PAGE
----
In the new, multidisciplinary model of writing program, instructors are drawn from a wide range of disciplines, from across all of the academic divisions, and they learn from and collaborate with one another, in order to construct courses and curricula that encourage students to explore the wide diversity of research methods and writing conventions and genres represented by different disciplines and fields in the academy. The point is not to turn the students into a specific kind of writer but, rather, to teach them to move nimbly between the multiple forms of research and writing they will encounter as they navigate their way through the multivalent required and elective curricula they must pass through in order to graduate (and in life after graduation, as well).

Typically, such writing programs augment the introductory first-year writing course, in which students are initiated into this more complex and sophisticated understanding of the writerly environment they’ve entered, with additional, more advanced writing-focused courses in the various major and minor degree programs into which students eventually make their way. These “writing in the disciplines” (or, alternatively, “writing across the curriculum”) courses deepen students understanding of the specific research methods and writing conventions and genres associated with their chosen fields of study. Those who administer the writing in the disciplines (WID) components of writing curricula are typically responsible for recruiting disciplinary faculty from each of the undergraduate degree programs on their campuses, training these faculty in current best practices in writing pedagogy, and assisting them in constructing substantial and productive WID courses for their students.

Obviously, to do this sort of administrative and faculty development work well, one must learn as much as one can about the particularities of research and writing in each of the different disciplines and fields represented in the curriculum, in order to understand the unique exigencies of teaching and learning that faculty and students face in each of them. This requires deep and sustained conversation with not just the teaching faculty, but also the chairs and program directors, the undergraduate and graduate students, and graduate teaching assistants in each department or program. Such conversation, in turn, requires genuine curiosity about the methods and modes of thought at work in other disciplines and a high capacity for a sort of continuous re-training of oneself.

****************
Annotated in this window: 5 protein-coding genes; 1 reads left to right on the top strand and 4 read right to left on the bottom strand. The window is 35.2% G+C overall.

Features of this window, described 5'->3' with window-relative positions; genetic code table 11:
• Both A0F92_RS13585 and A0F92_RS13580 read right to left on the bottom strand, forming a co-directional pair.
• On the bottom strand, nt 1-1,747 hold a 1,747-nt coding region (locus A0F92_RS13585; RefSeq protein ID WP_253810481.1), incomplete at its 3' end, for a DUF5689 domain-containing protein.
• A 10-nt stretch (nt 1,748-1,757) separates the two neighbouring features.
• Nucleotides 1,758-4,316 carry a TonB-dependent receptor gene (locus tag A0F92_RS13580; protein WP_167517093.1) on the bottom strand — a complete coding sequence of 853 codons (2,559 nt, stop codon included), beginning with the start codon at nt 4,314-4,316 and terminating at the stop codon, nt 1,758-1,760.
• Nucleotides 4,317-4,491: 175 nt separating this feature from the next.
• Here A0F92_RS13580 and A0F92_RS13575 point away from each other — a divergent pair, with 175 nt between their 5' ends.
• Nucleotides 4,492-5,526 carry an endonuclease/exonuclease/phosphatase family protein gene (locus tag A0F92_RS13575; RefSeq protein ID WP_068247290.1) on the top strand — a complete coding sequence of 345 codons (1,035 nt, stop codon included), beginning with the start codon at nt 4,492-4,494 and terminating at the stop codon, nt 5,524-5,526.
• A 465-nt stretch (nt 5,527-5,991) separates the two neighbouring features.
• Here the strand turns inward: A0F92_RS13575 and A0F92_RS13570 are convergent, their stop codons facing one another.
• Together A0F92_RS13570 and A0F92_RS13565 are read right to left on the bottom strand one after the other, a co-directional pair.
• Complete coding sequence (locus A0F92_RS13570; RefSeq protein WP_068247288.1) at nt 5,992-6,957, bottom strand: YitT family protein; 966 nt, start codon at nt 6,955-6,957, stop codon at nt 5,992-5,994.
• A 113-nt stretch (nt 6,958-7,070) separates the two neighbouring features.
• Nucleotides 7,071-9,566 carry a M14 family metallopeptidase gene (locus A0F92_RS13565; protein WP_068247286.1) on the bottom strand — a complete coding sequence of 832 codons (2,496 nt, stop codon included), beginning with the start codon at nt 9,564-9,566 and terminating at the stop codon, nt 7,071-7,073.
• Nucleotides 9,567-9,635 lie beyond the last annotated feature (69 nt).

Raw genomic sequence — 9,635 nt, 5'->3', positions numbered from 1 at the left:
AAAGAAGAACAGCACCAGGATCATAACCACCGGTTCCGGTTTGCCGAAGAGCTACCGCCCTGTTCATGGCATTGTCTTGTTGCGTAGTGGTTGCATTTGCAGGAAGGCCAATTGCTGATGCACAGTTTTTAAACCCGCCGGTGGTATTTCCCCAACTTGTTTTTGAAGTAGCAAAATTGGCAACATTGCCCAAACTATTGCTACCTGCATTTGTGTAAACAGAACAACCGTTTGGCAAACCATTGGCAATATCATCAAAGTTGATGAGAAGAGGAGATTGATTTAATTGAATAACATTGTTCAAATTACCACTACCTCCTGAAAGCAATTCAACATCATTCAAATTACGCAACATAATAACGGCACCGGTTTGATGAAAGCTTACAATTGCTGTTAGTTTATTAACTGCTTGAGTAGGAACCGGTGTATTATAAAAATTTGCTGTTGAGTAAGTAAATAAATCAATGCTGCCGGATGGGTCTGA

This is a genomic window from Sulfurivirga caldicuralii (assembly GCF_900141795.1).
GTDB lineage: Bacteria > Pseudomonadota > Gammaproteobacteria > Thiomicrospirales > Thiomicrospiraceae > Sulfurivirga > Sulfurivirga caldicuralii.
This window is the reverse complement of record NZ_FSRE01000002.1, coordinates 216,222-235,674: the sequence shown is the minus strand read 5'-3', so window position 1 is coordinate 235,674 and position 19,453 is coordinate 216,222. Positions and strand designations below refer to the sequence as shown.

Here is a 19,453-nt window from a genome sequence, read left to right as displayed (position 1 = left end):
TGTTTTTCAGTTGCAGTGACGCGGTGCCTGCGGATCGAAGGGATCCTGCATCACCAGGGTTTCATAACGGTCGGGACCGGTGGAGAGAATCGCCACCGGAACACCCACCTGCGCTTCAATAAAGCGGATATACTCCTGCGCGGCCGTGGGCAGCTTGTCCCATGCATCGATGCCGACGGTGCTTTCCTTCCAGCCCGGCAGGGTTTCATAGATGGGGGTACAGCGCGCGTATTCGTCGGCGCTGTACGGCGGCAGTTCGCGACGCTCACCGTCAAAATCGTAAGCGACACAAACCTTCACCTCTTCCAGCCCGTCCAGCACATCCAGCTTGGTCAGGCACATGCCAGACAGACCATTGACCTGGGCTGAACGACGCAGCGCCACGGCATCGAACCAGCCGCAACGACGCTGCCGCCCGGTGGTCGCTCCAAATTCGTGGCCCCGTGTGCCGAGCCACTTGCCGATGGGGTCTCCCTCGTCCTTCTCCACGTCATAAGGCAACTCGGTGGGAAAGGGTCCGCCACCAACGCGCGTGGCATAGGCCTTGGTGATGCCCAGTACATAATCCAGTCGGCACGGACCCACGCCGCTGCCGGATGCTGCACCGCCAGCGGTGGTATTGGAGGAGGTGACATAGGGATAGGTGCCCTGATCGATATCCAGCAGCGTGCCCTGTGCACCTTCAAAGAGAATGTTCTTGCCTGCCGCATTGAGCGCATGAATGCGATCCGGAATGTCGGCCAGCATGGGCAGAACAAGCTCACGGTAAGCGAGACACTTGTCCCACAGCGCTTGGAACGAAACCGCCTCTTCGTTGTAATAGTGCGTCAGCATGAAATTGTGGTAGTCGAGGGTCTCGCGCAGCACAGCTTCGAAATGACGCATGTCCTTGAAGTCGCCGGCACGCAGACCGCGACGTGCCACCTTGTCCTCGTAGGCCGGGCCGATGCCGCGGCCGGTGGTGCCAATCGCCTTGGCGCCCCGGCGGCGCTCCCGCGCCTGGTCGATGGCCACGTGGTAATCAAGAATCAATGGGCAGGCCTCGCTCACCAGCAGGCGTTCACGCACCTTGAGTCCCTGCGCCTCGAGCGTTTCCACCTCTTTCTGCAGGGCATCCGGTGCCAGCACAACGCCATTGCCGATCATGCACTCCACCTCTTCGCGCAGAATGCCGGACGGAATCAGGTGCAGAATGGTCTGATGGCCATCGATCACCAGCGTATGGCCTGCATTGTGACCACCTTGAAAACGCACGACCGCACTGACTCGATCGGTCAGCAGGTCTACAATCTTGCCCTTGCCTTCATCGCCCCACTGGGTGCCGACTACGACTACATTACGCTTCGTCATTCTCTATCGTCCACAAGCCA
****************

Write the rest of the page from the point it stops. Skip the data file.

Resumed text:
As a graduate of a program in philosophy of religion, I immediately felt at home in WID. What clearly seemed like an overwhelming (or just off-putting) expectation to many of my postdoctoral peers, who had been trained in more classically disciplinary fields, seemed to me both natural and exciting. It represented the opportunity to continue to expand the range of my knowledge and training across further disciplinary boundaries, in just the way I had been taught to do so in philosophy of religion. That is, to take each new field I entered seriously, on its own terms, to learn its methods and presuppositions as they are understood by its core practitioners. To be an intellectual polyglot, but not a dilettante. And, ultimately, thereby, to develop a vision of the modern university that recognizes both the overarching coherence of the total educational enterprise and the diversity of valid modes of inquiry and understanding represented therein. Of course, these capacities are not merely desiderata for those who work in writing programs; they are increasingly requirements of meaningful intellectual and practical engagement with the profound challenges facing the modern university and, indeed, humanity at-large.